I’m scrambling around the SNOTEL site this morning, checking for signs of snow across Washington’s northern Cascades.

One of my reporters says the white stuff fell in the mountains above Lake Chelan overnight, and there’s nothing like that to fire up my inner deer hunter.

Fresh snow means deer season approaches, and it’s a reminder to the big bucks that hang out in the wilds of the North-Central Washington’s wildernesses that fall comes and it’s time to move out of the Pasayten, Lake Chelan-Sawtooth, Glacier Peak and Henry M. Jackson.

Well, that’s what I’d like for those high-country muleys to think anyway.

Biologists will tell you that it actually takes a heap-deep snow to push them out of their haunts. That, and their forage drying up and losing all nutritive value.

So far, though, the SNOTEL stations — set up at places such as Harts Pass at the southern flank of the Pasayten Wilderness, Salmon Meadows above Conconully, Rainy Pass and Swamp Creek on the North Cascades Highway, and Lyman Lake and Pope Ridge above Lake Chelan — don’t show any report of accumulation.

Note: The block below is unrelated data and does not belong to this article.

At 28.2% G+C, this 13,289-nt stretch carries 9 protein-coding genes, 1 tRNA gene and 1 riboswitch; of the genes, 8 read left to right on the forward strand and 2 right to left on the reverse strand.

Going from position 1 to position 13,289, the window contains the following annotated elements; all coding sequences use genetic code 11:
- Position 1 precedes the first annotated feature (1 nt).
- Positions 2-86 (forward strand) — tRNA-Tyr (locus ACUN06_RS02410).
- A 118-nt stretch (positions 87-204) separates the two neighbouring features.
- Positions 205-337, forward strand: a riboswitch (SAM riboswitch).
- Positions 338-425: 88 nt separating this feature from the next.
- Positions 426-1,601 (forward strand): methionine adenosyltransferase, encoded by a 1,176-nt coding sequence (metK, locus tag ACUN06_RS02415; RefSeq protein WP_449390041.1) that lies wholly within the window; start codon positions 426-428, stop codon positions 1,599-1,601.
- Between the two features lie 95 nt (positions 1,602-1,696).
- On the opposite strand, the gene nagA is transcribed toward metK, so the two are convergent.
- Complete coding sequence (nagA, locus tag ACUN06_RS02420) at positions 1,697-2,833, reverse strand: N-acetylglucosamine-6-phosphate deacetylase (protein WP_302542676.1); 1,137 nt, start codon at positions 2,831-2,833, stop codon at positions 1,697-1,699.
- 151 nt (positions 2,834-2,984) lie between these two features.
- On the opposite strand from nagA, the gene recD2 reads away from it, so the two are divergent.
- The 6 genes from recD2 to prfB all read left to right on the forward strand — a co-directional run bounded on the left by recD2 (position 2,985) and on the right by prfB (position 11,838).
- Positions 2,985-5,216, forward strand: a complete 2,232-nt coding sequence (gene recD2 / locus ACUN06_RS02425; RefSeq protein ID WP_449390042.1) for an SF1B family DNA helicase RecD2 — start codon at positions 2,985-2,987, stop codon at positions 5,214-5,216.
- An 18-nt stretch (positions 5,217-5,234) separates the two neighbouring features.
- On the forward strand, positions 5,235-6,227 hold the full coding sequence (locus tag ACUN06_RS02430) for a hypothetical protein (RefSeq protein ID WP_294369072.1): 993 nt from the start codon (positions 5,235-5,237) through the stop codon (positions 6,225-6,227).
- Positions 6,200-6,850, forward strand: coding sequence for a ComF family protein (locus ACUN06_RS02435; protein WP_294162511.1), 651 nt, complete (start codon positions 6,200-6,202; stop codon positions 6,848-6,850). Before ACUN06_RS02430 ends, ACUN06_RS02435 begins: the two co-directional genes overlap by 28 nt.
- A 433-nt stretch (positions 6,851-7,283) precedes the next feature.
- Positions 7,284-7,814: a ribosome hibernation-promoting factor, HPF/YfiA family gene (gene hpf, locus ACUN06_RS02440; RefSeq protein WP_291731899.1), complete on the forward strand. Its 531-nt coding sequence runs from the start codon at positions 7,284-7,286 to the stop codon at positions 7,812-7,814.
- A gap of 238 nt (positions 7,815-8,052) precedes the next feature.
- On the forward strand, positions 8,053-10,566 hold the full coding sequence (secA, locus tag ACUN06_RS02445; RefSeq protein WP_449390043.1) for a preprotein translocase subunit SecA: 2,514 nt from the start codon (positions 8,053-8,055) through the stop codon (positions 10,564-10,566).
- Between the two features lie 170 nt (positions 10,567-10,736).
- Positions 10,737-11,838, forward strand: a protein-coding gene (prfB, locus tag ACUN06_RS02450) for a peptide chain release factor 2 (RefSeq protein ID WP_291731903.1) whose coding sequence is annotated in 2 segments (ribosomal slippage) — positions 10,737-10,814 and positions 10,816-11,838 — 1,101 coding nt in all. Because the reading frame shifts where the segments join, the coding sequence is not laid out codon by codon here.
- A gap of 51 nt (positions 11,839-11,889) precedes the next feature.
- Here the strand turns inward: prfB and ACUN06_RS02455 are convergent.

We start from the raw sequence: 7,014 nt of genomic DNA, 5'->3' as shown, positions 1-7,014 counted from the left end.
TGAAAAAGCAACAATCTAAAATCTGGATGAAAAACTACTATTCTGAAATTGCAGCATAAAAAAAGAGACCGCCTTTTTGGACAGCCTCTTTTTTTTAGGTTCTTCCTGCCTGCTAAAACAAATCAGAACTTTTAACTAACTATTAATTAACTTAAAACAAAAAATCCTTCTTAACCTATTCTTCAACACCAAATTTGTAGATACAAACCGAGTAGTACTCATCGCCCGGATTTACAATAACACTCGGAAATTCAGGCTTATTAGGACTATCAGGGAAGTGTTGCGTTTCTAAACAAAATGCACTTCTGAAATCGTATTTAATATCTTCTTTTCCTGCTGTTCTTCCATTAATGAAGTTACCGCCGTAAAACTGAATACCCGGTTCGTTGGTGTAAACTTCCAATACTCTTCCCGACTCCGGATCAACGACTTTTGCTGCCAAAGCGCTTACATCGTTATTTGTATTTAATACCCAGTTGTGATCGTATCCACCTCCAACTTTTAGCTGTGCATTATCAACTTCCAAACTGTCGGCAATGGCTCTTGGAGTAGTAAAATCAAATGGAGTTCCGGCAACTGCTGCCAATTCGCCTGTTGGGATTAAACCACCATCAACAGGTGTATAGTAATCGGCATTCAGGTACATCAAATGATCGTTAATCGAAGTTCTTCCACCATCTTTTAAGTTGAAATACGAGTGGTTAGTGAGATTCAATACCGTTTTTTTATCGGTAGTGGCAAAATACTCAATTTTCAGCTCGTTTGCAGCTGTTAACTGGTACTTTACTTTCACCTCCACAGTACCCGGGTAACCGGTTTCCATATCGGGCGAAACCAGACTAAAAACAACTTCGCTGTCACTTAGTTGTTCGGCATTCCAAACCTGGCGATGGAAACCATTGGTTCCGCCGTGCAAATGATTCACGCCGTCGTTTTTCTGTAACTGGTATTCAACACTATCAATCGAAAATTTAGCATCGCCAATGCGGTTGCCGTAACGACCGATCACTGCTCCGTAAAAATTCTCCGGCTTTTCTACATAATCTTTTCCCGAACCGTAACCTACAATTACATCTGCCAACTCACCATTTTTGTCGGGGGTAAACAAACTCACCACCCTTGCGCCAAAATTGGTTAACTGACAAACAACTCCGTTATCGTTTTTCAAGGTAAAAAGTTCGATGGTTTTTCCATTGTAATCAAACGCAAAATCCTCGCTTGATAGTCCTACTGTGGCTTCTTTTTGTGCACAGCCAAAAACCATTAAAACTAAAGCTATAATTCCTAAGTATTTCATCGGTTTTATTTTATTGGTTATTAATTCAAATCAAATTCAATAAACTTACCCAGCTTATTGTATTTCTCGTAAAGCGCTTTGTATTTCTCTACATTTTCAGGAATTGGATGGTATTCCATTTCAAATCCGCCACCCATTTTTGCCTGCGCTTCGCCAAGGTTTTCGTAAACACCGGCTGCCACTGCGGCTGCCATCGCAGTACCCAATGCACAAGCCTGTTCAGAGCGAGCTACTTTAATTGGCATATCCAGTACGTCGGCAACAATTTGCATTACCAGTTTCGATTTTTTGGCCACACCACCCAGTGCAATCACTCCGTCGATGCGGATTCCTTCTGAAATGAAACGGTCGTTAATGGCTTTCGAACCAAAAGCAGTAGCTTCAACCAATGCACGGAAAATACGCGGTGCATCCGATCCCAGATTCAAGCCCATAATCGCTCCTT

A few do post hourly temperatures into the lower 30s.

Ah-ha! Proof of snow — on another site!

A Web cam at the airport between Twisp and Winthrop in the Methow Valley shows a skiff of snow on the jagged peaks of Sawtooth Ridge, also above Lake Chelan.


The forecast calls for a chance of snow there and elsewhere in the northernmost Cascades through the weekend, but only at some of the highest elevations and with no real accumulation.

The National Weather Service’s seven-day outlook just touches on the 15th, opening day of the High Hunt for select Cascade wildernesses, and by that time it appears as if it will just be warmer and rainier.

But let’s hope this year’s weird weather includes a good dose of late September/early October snow for next month’s start of the general rifle hunt.

It’s what I wish for every year, not that the Weather Gods ever listen, but sooner or later I’m bound to hit the jackpot.


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